They seem to have cracked the code to a better and safer security process. These folk are skilled enough to supposedly be able to tell the good guys from the bad just by knowing the name and area of residence. Isn’t that terrific?!

So I guess it is safe to assume that all the bad elements usually stay in the same localities.

And that the mall folk know where those places are while our police don’t.

And ol’ Shakespeare was confident enough to say ‘what’s in a name?…..’.

We seem to take absurdity to unimaginably new heights everyday. That, or there is some reasoning behind it that makes this a far more effective tool as compared to searching the car. I don’t know.


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Google, Search Better

Google, Search Better

You know how you sometimes Google something, but the results are random or irrelevant.

And you know how Google has the +1 recommendation option on search results.

Now, here’s a suggestion that should be considered for Google, shopping sites, and those offering search directly via Google. How about an option similar to the FB ‘Like’ button? Individuals who have entered a search, can click on results that they feel do not match the search query. That way, after a listing hits a predetermined number of ‘clicks’ on the ‘wrong result’ button, it would alert the IT/ admin folk, who could then verify and accordingly change tags, etc. to improve all future searches progressively. Alternatively, the Google algorithm could rework the search results based on user input. Even though their algorithm already factors it in some way.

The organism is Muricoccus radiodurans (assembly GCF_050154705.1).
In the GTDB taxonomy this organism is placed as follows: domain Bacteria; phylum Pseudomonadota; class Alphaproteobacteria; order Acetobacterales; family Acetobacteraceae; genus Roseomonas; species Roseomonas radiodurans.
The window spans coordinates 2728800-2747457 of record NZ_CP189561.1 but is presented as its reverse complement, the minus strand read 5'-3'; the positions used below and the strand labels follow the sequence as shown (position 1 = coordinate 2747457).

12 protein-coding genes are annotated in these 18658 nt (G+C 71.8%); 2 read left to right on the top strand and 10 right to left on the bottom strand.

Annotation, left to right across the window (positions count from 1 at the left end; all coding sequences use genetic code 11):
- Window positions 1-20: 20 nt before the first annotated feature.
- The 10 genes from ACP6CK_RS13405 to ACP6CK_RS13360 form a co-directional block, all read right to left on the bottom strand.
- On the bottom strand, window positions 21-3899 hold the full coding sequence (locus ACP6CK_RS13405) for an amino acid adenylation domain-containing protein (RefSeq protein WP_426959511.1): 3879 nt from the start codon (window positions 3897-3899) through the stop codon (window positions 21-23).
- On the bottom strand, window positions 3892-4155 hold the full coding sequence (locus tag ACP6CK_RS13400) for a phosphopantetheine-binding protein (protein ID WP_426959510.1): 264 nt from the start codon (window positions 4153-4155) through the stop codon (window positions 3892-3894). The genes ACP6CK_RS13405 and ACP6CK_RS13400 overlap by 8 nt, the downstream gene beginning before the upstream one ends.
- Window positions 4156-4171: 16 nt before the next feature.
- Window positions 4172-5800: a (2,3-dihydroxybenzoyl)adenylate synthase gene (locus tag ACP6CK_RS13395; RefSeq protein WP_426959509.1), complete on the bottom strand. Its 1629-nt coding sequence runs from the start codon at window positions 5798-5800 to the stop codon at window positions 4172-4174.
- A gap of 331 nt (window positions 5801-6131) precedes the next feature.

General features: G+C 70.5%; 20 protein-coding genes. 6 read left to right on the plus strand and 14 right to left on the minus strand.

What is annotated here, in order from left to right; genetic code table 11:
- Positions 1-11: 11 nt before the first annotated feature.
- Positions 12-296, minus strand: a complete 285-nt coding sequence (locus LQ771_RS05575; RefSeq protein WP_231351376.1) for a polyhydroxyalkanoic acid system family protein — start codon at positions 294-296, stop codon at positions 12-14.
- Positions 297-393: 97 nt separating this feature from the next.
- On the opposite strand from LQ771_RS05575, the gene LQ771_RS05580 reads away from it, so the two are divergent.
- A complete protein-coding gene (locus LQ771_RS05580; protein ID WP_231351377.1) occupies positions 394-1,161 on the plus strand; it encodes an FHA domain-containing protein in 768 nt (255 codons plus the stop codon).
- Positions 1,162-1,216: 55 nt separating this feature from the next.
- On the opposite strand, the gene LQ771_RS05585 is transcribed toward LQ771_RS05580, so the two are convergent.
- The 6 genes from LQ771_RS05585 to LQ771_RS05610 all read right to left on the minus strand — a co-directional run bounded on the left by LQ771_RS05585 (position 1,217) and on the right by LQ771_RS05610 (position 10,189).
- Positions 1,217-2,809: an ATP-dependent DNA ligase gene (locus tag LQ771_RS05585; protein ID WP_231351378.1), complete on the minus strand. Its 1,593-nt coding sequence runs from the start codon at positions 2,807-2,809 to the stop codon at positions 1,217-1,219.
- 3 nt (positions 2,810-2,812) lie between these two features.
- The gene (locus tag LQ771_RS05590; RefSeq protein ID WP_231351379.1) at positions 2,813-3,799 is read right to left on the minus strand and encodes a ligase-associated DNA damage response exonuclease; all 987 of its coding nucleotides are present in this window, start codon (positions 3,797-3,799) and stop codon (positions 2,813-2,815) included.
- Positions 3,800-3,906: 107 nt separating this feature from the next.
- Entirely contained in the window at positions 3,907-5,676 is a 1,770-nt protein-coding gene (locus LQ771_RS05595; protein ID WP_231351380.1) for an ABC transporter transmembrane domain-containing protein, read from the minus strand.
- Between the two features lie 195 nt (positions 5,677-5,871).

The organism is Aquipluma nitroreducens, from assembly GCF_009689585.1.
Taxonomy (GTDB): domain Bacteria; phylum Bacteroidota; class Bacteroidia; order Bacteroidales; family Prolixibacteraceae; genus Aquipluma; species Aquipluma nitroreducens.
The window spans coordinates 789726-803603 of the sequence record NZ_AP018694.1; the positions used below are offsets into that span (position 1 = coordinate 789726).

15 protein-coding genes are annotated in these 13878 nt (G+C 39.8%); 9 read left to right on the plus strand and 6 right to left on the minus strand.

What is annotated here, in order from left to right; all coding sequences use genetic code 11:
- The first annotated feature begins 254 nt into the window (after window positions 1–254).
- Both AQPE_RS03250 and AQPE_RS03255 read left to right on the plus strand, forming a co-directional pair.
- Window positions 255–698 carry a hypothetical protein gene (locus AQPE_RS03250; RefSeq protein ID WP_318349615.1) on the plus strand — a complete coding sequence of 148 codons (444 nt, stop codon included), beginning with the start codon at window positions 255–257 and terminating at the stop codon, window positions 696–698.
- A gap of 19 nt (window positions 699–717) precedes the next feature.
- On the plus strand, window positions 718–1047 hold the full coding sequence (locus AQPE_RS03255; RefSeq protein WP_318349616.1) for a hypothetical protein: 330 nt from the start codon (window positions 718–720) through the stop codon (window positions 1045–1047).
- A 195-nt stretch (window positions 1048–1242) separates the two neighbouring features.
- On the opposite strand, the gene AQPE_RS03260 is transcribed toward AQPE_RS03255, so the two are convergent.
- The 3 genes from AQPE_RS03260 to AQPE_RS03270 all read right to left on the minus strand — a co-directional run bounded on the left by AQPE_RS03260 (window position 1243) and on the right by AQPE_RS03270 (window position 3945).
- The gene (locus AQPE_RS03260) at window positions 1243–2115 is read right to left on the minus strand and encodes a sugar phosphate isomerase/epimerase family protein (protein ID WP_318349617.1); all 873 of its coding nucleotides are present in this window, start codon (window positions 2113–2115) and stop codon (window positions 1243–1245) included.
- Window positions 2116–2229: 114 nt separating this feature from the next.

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Who’s the Richest?

Howdy folks.! Not sure if you missed the reading, I sure missed the writing though. And after a fabulous month-long vacation, I’m back to what I’m told is, the grind.

The office complex I work at has an elderly (67 year old) watchman who also oversees the parking lot at the back of the complex. Now the outskirts of Pune, as some of you may be aware, is not the best place to drive/ride. You have vehicles of all sizes coming from all possible directions. It’s the law of the jungle on the road, and its free for all.

You could be driving to work on a cold morning, your head still waking up, when you see a pair of headlights blinking at you. Your eyes re-focus and now they see a huge truck right behind those lights, and it’s headed for you. It takes a while to register, and by the time you swerve to avoid him and he whizzes past, you wonder if there was a truck actually driving on the wrong side of the road, or you just imagined it.